• New York: John F. Kennedy International Airport (JFK)
• Phoenix Sky Harbor International Airport (PHX)
• Ronald Reagan Washington National Airport (DCA)
• Salt Lake City International Airport (SLC) located after security
• San Francisco International Airport (SFO)
• Seattle-Tacoma International Airport (SEA)
• Washington Dulles International Airport (IAD)
Tests are available by appointment or walk-in based on availability. According to the XpresCheck website, the rapid molecular COVID test is $200. The PCR and blood antibody tests are $75 each, or $90 if both are done at the same time.
Chicago O’Hare International Airport (ORD)
At Chicago O’Hare, both rapid antigen and PCR testing are available. The rapid antigen test is $120, and patients will receive results in about 20 minutes. The PCR test is $145, and patients will receive results in about 24 to 72 hours. Passengers must present proof of flying either within 72 hours or five days after.
The two testing sites are in the Bus Shuttle Center (walk-up, pre-security site adjacent the terminal core) and in Lot H (drive-up site in a remote parking lot). Appointments can be booked in advance online and walk-ins are welcome, depending on availability.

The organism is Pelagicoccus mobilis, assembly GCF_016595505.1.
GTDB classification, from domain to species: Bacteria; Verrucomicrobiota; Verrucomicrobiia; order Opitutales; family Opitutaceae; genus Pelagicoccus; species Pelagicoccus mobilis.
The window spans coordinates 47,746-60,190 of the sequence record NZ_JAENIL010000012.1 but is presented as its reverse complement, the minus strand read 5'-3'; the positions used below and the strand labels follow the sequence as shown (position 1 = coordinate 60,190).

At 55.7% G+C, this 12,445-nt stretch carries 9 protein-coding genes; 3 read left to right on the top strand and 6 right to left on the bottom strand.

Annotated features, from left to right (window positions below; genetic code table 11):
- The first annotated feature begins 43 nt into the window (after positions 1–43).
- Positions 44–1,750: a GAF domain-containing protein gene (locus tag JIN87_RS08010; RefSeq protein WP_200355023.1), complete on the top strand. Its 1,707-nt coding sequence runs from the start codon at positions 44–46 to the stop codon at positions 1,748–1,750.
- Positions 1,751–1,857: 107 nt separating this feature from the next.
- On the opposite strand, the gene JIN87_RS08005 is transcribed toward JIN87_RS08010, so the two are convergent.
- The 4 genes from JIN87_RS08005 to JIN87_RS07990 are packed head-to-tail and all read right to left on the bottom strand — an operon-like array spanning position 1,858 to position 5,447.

Dallas/Fort Worth International
American Airlines passengers at DFW bound for Hawaii and other specified destinations can get a rapid PCR on the day of travel for $249, with results available in about 15 minutes. However walk-in passengers are advised to arrive early.
The testing center is located in Terminal D, near Gate D40.
Honolulu International Airport (HNL)
Testing at Daniel K. Inouye International Airport offers
PCR tests with results in three to six hours. No
appointment is required, and the test costs $125.
The testing site is located in Terminal 2 just past baggage claim 31.
Los Angeles International Airport (LAX)
LAX has four testing locations: The primary lab across from Terminal 6, plus two satellite locations in Terminal 2 and one in the Tom Bradley International Terminal.